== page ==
Yes, Home Depot does hire felons. Several factors including how old your felony is, the type of felony and the location of the store your applying at will determine if you are eligible to be hired. Sex offenses and violent felonies will disqualify you being hired by Home Depot.
Does Home Depot Hire Felons
As stated above Home Depot will hire felons but that does not mean they will hire ALL felons. Our Organization Help for Felons has worked with a number of felons that have been hired by Home Depot. I do not consider them to be a true “felon friendly” employer since they are very selective, but it is possible to get hired.
Below you will find truly helpful information (no fluff or BS) that will give you a an advantage when trying to get hired by Home Depot.
Guide: How to get hired by Home Depot with a felony
Following this guide will allow you to have the best shot at getting the hired. Please read the entire article before you start the process of applying.
Step #1 – Applying to home depot as a felon
Home Depot has an easy to fill out online application. It is important to note the application does not ask about felonies or criminal records. That is because home depot is a “ban the box” company. Don’t get me wrong home depot will be doing a background check on you after your interview. More on that later. Let us deal with the application first.
Having open availability will make you more desirable to Home Depot. If other applicants do not have open availability you will have one up on them. Here are the questions that they ask on the application concerning availability.
Since the odds are already stacked against you do not make it harder than it already is by applying for a position where your felony makes it even harder or impossible. Make the name of the game “getting your foot in the door.” Do not apply for management positions or security positions since this will even call more attention to your felony conviction. After you get hired you can then apply for those positions internally.
Here are some of the easiest position to get with a felony:
- Cashier – “Provide fast, friendly customer service at the point of purchase, accurately processing checkout and return transactions and identifying selling opportunities.”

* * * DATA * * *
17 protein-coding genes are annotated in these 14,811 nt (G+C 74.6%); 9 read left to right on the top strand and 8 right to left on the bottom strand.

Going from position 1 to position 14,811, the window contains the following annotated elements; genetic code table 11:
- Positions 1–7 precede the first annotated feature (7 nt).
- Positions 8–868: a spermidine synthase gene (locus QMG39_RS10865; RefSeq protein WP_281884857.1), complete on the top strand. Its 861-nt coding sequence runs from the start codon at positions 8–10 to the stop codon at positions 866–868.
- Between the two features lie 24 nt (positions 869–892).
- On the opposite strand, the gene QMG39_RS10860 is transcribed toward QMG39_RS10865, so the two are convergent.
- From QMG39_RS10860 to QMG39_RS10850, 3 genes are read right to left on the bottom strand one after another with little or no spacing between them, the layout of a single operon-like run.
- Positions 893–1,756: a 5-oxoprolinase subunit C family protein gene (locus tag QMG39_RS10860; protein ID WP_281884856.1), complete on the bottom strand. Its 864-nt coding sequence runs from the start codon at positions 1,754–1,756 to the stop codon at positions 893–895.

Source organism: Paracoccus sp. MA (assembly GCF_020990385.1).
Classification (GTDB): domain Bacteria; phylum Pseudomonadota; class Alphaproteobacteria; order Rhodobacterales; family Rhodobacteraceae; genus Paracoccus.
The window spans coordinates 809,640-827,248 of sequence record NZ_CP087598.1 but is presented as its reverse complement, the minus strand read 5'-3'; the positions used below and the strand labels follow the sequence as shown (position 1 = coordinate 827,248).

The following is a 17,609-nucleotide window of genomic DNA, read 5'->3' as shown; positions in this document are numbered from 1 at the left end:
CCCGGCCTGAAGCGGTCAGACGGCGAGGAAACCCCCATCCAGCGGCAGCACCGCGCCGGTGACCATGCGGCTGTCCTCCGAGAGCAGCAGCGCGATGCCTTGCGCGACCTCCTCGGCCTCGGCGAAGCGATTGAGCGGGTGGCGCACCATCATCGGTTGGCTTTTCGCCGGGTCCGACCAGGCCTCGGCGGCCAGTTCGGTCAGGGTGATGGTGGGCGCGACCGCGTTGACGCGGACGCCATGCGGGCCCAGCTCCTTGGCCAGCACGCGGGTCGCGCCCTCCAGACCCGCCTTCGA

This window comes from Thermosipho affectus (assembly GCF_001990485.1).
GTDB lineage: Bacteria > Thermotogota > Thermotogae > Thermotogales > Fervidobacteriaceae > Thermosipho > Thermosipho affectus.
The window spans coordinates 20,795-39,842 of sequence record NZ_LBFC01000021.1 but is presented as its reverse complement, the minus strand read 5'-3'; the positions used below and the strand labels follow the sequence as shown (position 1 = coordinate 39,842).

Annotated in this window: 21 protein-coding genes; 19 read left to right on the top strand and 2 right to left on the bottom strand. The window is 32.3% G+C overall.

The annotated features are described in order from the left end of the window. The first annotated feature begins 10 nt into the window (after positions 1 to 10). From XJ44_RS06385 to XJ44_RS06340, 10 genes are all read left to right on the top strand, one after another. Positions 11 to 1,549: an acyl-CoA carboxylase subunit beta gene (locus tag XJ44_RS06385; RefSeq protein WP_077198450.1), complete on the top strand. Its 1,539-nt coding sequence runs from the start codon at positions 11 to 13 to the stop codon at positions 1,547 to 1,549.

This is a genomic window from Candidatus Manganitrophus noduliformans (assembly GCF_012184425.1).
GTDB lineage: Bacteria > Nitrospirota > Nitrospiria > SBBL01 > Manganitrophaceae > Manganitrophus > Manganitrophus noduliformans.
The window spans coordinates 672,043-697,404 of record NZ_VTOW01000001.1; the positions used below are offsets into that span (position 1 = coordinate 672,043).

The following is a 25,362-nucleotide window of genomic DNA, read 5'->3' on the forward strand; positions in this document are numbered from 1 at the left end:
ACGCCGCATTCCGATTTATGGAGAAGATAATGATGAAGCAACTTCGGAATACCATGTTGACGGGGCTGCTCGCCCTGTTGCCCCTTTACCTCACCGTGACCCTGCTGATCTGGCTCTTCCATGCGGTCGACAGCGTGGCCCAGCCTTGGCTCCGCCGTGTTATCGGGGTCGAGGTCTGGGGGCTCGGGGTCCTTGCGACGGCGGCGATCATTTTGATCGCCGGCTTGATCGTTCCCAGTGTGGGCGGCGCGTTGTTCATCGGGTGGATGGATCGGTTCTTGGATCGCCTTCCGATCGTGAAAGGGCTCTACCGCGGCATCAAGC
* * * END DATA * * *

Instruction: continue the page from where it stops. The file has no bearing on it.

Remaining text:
- Store Support – “Improve customer experiences beyond our front doors, loading products into vehicles and monitoring shopping carts in our parking lots.”
- Receiving – “Our Freight Team works to ensure stores are stocked and ready for business. Responsible for unloading trucks and moving material through the store, they are an integral part of our business and the customer retail experience. The majority of these positions are overnight.”
Step #2 – The interview
This is going to be the opportunity that you use to try and get your felony out of the way. Keep in mind that Home Depot knows nothing about your criminal record at this point, they never asked on the application. Your background check be the last thing that Home Depot does before you start your job.
Crazy as this sounds you are going to bring up your felony to the hiring manager that is interviewing you. Why? Because this is the only time you will have any control over explaining your felony. If you leave the interview and the hiring manager gets a “surprise, felony record” fax a week later from the background check company they will be much more apt to cut you than if it is not a surprise and they know your history.
How to present you felony to the Home Depot interviewer
There are some things you can do to explain your felony in a way that makes it sound “softer” to the Home Depot interviewer. You must be prepared to present your felony to the interviewer both orally and in written form. Here are the details.
Explaining your felony to the Home Depot hiring manager
- Timing is everything – Do not bring this up until the interview is almost concluded, but not after it has ended. This allows the interviewer to form a good opinion about you before you bring up the bad news. Nine times out of ten towards the end of the interview the hiring manager will ask you if you have any questions. This is the time to let them know about your criminal record. Do not use the word felony yet.